Perspective: How You Can Help the People of Ukraine


My name is Holly Lynn. Although I grew up in Indiana, my family had a house in Ellison Bay. I went to theater camp at Third Avenue Playworks as a middle schooler and learned to love Culver’s. I went to undergrad at St. Norbert College, and in the summers, I lived with my grandmother. 

During these seasons, I worked at Northern Sky Theater (then American Folklore Theater) and the Northern Door YMCA day camp – the start of my love of camping as a career. I love Door County and Wisconsin as a second home, but the place I most often tell people is my second home is Ukraine. 

I lived in Ukraine for almost three years as a Peace Corps Youth Development Volunteer (PCV). I served there from September 2017 until March 2020, when I was evacuated due to COVID-19 with all other PCVs around the world. 

Peace Corps was something that I had always dreamed of doing for myriad reasons, but Ukraine was at the top of my list for countries of service. My great-grandmother’s family is from Novy Bug, Mykolaiv, Ukraine, and I grew up hearing stories and eating recipes that made me long to immerse myself further. 

Many of you will have read, heard or seen stories of the terror that Russian President Vladimir Putin and his army are inflicting on the Ukrainian people, shelling civilian sites such as maternity hospitals, schools, apartment buildings and evacuation routes. 

I hope that you have also been exposed to the stories of strength, bravery, creativity, tenacity, kindness and love that the Ukrainian people have. These are traits that I witnessed while I served beside them in schools, camps and English lessons, but all of those pale in comparison to what has happened during the past three weeks. Here are just a few examples:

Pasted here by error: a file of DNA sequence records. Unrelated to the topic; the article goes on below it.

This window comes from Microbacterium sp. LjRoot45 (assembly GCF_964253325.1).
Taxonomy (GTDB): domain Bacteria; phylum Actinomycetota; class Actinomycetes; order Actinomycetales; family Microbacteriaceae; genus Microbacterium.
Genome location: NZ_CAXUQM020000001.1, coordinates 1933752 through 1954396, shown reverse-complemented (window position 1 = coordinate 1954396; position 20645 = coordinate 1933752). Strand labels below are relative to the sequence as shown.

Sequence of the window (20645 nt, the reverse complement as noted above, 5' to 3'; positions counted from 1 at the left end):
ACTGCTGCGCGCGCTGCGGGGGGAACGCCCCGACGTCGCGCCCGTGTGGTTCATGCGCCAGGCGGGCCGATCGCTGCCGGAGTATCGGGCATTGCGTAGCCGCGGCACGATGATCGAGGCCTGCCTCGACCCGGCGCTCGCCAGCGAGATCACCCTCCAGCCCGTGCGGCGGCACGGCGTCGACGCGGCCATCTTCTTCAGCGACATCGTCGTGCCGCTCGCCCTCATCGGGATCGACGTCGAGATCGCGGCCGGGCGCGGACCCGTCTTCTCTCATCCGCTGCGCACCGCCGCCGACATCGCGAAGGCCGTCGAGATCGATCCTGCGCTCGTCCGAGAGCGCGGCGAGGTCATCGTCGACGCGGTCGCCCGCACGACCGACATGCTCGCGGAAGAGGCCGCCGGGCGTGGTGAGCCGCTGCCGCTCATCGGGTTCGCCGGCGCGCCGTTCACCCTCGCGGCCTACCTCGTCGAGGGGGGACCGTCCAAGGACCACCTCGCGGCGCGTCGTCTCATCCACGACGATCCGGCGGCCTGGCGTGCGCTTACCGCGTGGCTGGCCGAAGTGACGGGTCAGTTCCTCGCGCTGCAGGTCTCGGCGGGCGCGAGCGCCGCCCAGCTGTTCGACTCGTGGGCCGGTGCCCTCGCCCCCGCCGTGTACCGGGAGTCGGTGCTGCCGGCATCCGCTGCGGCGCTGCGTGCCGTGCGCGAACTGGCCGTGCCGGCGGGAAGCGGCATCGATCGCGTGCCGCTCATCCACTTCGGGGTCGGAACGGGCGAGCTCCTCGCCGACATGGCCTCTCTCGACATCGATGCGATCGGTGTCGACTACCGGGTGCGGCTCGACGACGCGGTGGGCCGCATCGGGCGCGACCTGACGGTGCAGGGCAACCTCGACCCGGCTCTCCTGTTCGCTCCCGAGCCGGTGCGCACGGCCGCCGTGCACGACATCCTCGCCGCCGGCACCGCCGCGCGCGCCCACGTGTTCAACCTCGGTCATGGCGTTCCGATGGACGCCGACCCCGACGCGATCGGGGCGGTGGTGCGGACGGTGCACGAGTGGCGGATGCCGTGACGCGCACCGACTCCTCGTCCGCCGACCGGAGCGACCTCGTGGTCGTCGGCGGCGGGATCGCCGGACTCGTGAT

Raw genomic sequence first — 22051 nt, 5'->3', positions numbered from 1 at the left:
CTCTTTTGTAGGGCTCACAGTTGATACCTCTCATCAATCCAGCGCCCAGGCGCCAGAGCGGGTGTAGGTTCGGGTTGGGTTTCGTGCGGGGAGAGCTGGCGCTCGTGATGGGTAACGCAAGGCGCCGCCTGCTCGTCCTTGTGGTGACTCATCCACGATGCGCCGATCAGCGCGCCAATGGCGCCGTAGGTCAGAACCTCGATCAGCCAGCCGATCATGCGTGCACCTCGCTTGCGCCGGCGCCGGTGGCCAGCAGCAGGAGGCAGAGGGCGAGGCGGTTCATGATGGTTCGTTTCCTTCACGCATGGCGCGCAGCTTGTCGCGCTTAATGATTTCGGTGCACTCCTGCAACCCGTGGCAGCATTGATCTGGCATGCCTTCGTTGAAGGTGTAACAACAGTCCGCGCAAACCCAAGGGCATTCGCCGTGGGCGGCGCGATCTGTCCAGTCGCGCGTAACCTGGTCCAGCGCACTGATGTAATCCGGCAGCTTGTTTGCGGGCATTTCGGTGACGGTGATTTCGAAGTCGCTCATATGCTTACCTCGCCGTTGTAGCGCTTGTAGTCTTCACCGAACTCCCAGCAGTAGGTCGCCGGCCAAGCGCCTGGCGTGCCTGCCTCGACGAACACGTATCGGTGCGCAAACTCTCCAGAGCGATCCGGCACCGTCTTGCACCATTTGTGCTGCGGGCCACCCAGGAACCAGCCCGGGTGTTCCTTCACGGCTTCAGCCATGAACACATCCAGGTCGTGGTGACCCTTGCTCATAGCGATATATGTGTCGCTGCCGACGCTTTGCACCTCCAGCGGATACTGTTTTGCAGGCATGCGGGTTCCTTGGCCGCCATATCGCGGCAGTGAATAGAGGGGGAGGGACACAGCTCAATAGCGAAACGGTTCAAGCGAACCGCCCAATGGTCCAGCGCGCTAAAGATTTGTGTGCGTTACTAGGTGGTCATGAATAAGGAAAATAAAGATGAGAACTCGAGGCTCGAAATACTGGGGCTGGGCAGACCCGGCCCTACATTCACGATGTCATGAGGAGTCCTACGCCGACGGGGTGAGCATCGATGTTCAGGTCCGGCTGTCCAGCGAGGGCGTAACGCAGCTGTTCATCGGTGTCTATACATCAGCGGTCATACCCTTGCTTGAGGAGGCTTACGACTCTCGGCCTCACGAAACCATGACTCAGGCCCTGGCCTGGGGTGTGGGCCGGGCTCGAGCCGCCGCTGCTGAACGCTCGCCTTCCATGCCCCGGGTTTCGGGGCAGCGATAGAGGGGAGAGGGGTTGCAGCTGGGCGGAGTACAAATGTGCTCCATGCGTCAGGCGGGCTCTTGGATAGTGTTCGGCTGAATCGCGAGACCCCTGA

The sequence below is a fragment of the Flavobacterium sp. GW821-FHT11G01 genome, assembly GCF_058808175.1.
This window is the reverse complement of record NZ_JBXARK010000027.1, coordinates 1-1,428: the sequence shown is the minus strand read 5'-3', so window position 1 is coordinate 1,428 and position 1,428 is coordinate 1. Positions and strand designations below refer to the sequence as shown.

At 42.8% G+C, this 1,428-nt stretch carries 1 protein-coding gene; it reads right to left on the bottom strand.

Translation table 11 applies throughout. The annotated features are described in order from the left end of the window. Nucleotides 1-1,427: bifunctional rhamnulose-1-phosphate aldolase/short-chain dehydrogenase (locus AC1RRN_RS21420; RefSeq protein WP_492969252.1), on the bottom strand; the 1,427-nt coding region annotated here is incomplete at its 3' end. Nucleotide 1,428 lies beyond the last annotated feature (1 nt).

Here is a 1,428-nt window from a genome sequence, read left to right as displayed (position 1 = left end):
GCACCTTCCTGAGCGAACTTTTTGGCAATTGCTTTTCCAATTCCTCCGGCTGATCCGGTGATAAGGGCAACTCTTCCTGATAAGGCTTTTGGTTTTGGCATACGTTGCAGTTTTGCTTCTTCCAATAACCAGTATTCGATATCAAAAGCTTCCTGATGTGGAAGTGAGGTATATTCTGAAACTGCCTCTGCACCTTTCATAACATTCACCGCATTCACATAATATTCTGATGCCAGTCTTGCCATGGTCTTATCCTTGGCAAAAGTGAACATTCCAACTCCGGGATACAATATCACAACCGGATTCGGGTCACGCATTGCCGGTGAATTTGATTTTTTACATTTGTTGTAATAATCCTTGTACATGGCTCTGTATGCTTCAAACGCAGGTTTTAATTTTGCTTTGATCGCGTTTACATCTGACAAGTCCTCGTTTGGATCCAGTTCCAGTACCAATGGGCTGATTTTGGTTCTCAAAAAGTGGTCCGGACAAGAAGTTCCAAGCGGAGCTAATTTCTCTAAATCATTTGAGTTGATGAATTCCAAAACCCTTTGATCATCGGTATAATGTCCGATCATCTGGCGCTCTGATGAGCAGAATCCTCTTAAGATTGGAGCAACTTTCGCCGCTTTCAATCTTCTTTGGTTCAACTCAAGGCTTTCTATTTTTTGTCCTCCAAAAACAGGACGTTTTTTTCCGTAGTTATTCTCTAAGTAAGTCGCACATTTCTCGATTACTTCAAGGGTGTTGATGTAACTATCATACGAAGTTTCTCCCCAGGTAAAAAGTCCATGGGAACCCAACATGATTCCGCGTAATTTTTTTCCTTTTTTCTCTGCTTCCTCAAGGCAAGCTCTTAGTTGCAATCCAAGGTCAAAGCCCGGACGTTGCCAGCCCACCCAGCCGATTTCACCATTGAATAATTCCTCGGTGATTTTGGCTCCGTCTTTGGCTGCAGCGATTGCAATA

• Maria – one of my counterparts, host mothers and best friends in the country – has converted her family’s second apartment (my home for almost a year) into a care center in their town. They live in Western Ukraine, which had not yet seen any bombing when I was writing this earlier this week, but it has seen thousands of refugees fleeing other areas of the country. 

She is committed to serving her country by bringing in humanitarian-aid supplies from their contacts in Poland, just as her husband and her son are. The men have not been drafted yet, but Maria says that if the situation gets worse, all three will sign up for the army. 

• Boris, one of my campers, chats with me nightly about how he feels guilty that he’s not in Kyiv, where he was in the university. He had been visiting his girlfriend’s family right before the war broke out and has not been able to return to his friends there. His family is also from the East, and Boris does not always have contact with them. His fear and guilt come through in every message. 

• Lera – a young university student who once felt shy about her English language skills, yet taught PCVs about anti-corruption and how to inspire Ukrainians to work in political spheres – remains in Kyiv. She now works on the ground, gathering information and creating social-media posts that can be shared around the country and the world to combat Russian fake news. 

She served as a camp counselor with me for a Model UN camp, and we joked that her nickname was President-ka. I have no doubt that she will one day be just that, but I hate that she is getting experience like this to grow her skills. 

These stories are just a few that have been flooding my inboxes for the past week. Ukrainians are not giving up because they can’t. I’m writing this column because we, the international world beyond Ukraine’s border, also cannot give up. There are several ways you can support Ukraine, and all will make a difference. 

Call your elected officials and plead with them to take the following actions:

• Close the Ukrainian skies.

• Provide all requested defense assistance to the Ukrainian government.

• Cut Russia and Putin completely off from SWIFT.

• Hold a vote on the Defending Ukraine Sovereignty Act 2022.